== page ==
As far as my own favorite nominations are concerned, I have to list A Serious Man's Best Picture nod as the most personally satisfying; I was all but sure that the Coen brothers' latest masterpiece was going to be dissed in every category except Best Original Screenplay. (And I should apologize for the earlier Blind Side crack, as the Coens' comedy - available on DVD and Blu-ray on February 9, by the by! - is also "Nominated for two Academy Awards - including Best Picture!") I was just a little worried that my favorite leading performance of the year - Jeremy Renner's in The Hurt Locker - was in danger of being overlooked, but the Best Actor nominees landed exactly the way nearly everyone thought they would. I would've loved to have seen a better overall showing for Fantastic Mr. Fox, but I was at least happy to see Alexandre Desplat's playful Original Score make the lineup. (Even though it'll probably lose out to Up ... just as it will in the Animated Feature category.)

Anthony Mackie and Jeremy Renner in The Hurt LockerAnd truly, I couldn't be more excited about The Hurt Locker managing to score as many nods as Avatar, and for it to be facing off against the sci-fi behemoth in a full seven of the nine categories they're each nominated in - most of which are sure to be real nail-biters. Bigelow's Best Director victory might be as done a deal as Avatar's eventual Best Visual Effects triumph, but I think you could make a more-than-solid case for either film in Cinematography, Film Editing, and the two Sound categories. As for the night's final contest, the producers of Avatar's and Hurt Locker's eight fellow nominees should just sit back and enjoy this legitimately historic match-up, as the climactic champion will either be the highest-grossing film of all time, or the lowest-grossing Best Picture winner in decades. It's definitely David versus Goliath, folks.

And we all know how that story ended, don't we ... ?




The Blind Side

District 9

An Education

The Hurt locker

Inglourious Basterds

Precious: Based on the Novel Push by Sapphire

A Serious Man


Up in the Air



Kathryn Bigelow, The Hurt Locker

James Cameron, Avatar

Lee Daniels, Precious: Based on the Novel Push by Sapphire

Jason Reitman, Up in the Air

Quentin Tarantino, Inglourious Basterds



Jeff Bridges, Crazy Heart

George Clooney, Up in the Air

Colin Firth, A Single Man

Morgan Freeman, Invictus

Jeremy Renner, The Hurt Locker



Sandra Bullock, The Blind Side

Helen Mirren, The Last Station

Carey Mulligan, An Education

Gabourey Sidibe, Precious: Based on the Novel Push by Sapphire

Meryl Streep, Julie & Julia



Matt Damon, Invictus

Woody Harrelson, The Messenger

Christopher Plummer, The Last Station

Stanley Tucci, The Lovely Bones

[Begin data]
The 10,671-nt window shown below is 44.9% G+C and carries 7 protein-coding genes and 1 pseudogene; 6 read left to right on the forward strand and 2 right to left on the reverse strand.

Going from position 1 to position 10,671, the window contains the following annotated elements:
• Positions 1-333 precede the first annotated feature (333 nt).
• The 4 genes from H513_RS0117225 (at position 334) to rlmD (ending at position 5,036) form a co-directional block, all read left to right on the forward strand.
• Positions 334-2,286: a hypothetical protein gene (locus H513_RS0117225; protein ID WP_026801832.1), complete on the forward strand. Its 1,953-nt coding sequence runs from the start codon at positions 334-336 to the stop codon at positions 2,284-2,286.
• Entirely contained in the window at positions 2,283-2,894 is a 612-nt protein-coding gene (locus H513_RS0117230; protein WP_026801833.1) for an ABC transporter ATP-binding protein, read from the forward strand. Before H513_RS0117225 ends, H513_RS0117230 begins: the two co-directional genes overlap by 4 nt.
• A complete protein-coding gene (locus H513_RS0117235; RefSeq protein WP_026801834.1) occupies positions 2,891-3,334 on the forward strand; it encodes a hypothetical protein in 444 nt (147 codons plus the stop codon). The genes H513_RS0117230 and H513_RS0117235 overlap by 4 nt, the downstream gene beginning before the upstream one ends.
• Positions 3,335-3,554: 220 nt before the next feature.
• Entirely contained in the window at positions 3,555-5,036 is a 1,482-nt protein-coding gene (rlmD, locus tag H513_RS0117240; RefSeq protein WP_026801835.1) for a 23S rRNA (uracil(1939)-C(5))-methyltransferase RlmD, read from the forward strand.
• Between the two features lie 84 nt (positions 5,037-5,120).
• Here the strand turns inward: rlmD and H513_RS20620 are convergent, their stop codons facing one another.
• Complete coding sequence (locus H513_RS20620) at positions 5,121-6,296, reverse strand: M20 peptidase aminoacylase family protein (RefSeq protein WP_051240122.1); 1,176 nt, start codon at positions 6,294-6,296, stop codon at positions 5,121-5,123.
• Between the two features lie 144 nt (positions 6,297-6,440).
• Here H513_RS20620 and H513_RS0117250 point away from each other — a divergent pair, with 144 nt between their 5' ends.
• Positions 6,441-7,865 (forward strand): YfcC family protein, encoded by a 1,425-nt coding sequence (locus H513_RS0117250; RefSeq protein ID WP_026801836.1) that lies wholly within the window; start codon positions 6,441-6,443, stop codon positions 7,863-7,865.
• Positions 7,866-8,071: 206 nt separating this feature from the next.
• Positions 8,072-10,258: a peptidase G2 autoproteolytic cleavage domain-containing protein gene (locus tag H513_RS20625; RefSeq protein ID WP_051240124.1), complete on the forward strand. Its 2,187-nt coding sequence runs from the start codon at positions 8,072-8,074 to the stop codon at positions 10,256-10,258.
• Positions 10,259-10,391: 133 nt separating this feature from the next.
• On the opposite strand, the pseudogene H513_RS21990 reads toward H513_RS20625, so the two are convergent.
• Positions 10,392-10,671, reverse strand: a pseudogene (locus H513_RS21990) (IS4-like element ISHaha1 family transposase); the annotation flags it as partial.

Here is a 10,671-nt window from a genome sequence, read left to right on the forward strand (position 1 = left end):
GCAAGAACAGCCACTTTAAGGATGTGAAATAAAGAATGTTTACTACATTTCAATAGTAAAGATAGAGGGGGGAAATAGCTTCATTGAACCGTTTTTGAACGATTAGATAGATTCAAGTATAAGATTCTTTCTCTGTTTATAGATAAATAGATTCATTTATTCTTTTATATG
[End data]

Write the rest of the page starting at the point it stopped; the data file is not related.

Christoph Waltz, Ingloruious Basterds



Penélope Cruz, Nine

Vera Farmiga, Up in the Air

Maggie Gyllenhaal, Crazy Heart

Anna Kendrick, Up in the Air

Mo'Nique, Precious: Based on the Novel Push by Sapphire



Mark Boal, The Hurt Locker

Alessandro Camon, Oren Moverman, The Messenger

Joel Coen, Ethan Coen, A Serious Man

Pete Docter, Bob Peterson, Thomas McCarthy, Up

Quentin Tarantino, Inglourious Basterds



Jesse Armstrong, Jesse Blackwell, Armando Iannucci, Tony Roche, In the Loop

Neill Blomkamp, Terri Tatchell, District 9

Geoffrey Fletcher, Precious: Based on the Novel Push by Sapphire

Nick Hornby, An Education

Jason Reitman, Sheldon Turner, Up in the Air




Fantastic Mr. Fox

The Princess & the Frog

The Secret of Kells




"Almost There," The Princess & the Frog

"Down in New Orleans," The Princess & the Frog

"Loin de Paname," Paris 36

"Take It All," Nine

"The Weary Kind," Crazy Heart



Ajami, Israel

The Milk of Sorrow, Peru

Un Prophète, France

El Secreto de Sus Ojos, Argentina

The White Ribbon, Germany



Burma VJ

The Cove

Food, Inc.

The Most Dangerous Man in America: Daniel Ellsberg and the Pentagon Papers

Which Way Home




Fantastic Mr. Fox

The Hurt Locker

Sherlock Holmes





Harry Potter & the Half-Blood Prince

The Hurt Locker

Inglourious Basterds

The White Ribbon




District 9

The Hurt Locker

Inglourious Basterds

Precious: Based on the Novel Push by Sapphire




The Imaginarium of Dr. Parnassus


Sherlock Holmes

The Young Victoria



Bright Star

Coco Before Chanel

The Imaginarium of Dr. Parnassus


The Young Victoria




The Hurt Locker

Inglourious Basterds

Star Trek





The Hurt Locker

Inglourious Basterds

Star Trek

Transformers: Revenge of the Fallen




District 9

Star Trek



Il Divo

Star Trek

The Young Victoria



China's Unnatural Disaster: The Tears of Sichuan Province

The Last Campaign of Governor Booth Gardner

The Last Truck: Closing of a GM Plant

Music by Prudence

Rabbit à la Berlin



The Door

Instead of Abracadabra


Miracle Fish

The New Tenants



French Roast

Granny O'Grimm's Sleeping Beauty

The Lasy & the Reaper (La Dama y la Muerte)


A Matter of Loaf and Death